The international patent debacle got a little spicy yesterday when FOSS Patents reported that Motorola Mobility had actually won a German injunction against Apple that could potentially prevent them from selling Apple products in Germany. Apple has since issued a statement confirming the injunction, but before you go getting all excited, a little bit of research reveals the outcome may not actually be as it appears.
By now I assume you are getting as tired as we are hearing about the ongoing legal battles between Apple and Samsung. It was only yesterday that the iPhone 4s was officially announced and today Samsung already confirms that they will file two preliminary injunctions requests in Paris and Milan.
Samsung aims to ban iPhone 4s sales in France and Italy claiming that Apple’s new device infringes upon two patents related to WCDMA standards for 3G devices. Don’t think for a minute that Samsung will stop there, the manufacturer claims that they plan to pursue similar actions in other countries, as well. Samsung released a statement saying, “Apple has continued to flagrantly violate our intellectual property rights and free ride on our technology”, and continues with, “We believe it is now necessary to take legal action to protect our innovation”. No word yet from Apple about the proposed preliminary injunctions, but you can be sure that they wont take this lightly. The battle has just begun over which countries will be allowed to sell the iPhone 4s.
Do you think Samsung has the right to ban the sale of Apple’s new device?
On Wednesday, September 28th, T-Mobile joined forces with Verizon and filed an amicus brief in the Apple vs. Samsung case over the design of the Galaxy line of tablets and phones. The original suit was filed in April and covers seven utility patents, three design patents, several iOS app icons, and a number of design aspects of the iPhone, iPod Touch, iPad, and product packaging. Wether or not the court would hear arguments from the two major carriers was a concern and ultimately a decision made only by the judge.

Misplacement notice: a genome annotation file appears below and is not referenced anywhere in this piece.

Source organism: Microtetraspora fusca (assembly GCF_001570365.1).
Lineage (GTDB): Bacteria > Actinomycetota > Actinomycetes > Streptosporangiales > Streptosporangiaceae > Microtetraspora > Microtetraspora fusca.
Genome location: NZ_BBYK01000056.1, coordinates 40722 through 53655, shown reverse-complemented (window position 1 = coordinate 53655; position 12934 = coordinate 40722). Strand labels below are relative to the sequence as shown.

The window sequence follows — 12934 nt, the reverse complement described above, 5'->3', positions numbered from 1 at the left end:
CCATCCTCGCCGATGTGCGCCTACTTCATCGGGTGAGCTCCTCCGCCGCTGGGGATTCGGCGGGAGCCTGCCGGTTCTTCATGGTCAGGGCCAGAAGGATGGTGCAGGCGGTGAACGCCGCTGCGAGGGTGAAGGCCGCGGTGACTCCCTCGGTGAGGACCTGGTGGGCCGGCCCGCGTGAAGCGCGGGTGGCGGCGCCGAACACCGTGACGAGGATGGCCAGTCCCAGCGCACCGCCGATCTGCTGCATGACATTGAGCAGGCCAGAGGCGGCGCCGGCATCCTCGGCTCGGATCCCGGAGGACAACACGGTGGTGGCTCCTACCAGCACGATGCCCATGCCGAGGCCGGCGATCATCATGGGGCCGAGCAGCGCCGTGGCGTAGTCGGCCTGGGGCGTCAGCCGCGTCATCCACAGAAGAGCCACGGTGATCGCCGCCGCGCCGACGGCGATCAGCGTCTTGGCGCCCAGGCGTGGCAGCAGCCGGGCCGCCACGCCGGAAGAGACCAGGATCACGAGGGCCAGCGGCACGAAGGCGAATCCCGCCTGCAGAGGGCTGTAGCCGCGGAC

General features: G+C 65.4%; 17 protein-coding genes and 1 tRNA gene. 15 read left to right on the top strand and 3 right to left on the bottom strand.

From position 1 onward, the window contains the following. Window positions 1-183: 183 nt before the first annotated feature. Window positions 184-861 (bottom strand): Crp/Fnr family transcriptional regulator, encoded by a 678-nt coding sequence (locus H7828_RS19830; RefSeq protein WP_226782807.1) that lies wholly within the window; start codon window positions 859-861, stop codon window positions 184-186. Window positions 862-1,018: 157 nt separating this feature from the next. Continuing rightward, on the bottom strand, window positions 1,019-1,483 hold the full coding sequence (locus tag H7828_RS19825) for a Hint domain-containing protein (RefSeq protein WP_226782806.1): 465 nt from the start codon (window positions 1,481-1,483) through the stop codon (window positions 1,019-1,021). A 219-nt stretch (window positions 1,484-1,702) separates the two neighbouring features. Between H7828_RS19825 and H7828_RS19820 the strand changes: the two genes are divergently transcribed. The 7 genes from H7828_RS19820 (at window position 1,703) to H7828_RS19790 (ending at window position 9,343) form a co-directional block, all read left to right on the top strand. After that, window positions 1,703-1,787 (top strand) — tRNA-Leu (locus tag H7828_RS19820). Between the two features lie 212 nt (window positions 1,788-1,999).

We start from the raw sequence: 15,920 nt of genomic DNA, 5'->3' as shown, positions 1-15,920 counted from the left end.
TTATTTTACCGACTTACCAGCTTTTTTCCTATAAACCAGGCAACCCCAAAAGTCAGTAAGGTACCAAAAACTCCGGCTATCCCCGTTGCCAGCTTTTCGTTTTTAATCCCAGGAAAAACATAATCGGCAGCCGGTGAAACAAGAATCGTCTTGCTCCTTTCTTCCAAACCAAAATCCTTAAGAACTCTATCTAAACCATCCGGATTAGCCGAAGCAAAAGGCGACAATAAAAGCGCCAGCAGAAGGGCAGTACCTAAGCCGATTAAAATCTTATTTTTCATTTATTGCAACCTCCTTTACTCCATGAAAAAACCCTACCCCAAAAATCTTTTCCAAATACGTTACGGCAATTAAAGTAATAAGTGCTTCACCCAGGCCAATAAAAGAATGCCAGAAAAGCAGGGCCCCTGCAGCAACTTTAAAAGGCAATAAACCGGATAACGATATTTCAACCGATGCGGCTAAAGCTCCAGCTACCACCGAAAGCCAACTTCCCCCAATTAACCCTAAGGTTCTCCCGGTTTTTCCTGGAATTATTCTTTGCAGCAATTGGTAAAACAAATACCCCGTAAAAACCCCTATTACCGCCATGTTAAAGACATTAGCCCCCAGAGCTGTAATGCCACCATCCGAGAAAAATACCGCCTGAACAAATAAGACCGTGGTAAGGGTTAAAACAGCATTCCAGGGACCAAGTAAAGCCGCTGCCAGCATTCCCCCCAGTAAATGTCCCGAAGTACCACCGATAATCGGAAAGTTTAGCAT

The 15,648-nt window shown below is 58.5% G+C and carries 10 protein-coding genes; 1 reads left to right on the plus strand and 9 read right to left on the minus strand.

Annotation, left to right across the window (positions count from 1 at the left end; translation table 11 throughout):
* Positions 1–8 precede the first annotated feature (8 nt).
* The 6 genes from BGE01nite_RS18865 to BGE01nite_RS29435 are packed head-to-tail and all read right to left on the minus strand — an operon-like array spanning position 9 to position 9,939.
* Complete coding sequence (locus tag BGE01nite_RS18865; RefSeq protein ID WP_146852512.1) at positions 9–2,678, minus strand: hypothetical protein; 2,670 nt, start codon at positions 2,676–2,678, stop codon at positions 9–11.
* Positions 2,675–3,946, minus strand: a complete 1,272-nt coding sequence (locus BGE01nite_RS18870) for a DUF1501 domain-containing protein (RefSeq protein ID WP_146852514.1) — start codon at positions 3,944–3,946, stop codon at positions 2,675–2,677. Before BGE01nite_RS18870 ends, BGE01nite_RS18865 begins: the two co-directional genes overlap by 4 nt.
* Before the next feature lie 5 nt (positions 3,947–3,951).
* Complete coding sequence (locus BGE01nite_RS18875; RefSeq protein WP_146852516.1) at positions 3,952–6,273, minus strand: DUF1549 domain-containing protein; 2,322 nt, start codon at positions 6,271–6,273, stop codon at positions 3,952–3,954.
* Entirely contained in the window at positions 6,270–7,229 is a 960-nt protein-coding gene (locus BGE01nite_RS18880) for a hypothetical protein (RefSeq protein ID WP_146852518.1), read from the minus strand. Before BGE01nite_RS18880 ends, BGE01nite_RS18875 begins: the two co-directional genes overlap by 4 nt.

Last Friday, despite rebuttals from Apple, judge Lucy H. Koh decided that the court will in fact review the briefs submitted by Verizon and T-Mobile. Koh even denied Apple’s request to be heard in court regarding the newly approved amicus. The briefs are in Sammy’s favor and will luckily be considered during the proposed preliminary injunction in which Apple could ultimately seek to ban the import of select Samsung devices.
In the meantime, Apple and Samsung will battle in court and Koh’s decision on the injunction will follow on October 13th. It’s hard to say if Verizon and T-Mobile’s input will help to avoid the proposed injunction, but it’s nice to know that someone has Samsung’s back.
How would you feel if your precious Sammy devices were banned from entering the U.S.? Feel free to let us know in the comments below.
Before I report this news for you, I want to point out one of the patents in question here in case you’ve missed it. U.S. Patent No. 5,946,647 involves the following. When you receive an incoming message on your iPhone containing a phone number, web link, e-mail address, or street address, this information is highlighted and turned into a link that you can tap. This tap in turn performs an action like opening the web link in Safari or asking if you would like to dial the phone number. That’s weird because I would have thought tapping a phone number should open your music player. Surely, who ever implemented that process on Android must have stolen it from Apple. Just food for thought since this is one of many patents Apple says HTC is in violation of.
Newly introduced into Apple’s patent infringement case against HTC involves Andy Rubin, co-founder of Android Inc. Apple is alleging that Rubin took inspiration for Android’s framework from APIs he supposedly encountered while working for Apple in the early 90s. Hit up the break for more.
Here we go again. We have more news about Apple possibly tampering with image evidence against Samsung, this time pointed at the Samsung Galaxy S. Just this past Monday we reported that altered images were submitted to a German court by Apple. The image showed the Galaxy Tab 10.1 dimensions were changed to match the iPad. In this new report, an image submitted to a Netherlands court by Apple presents the Galaxy S as the exact same height as the iPhone 3GS (though the image of the Galaxy seems to be only reduced in size).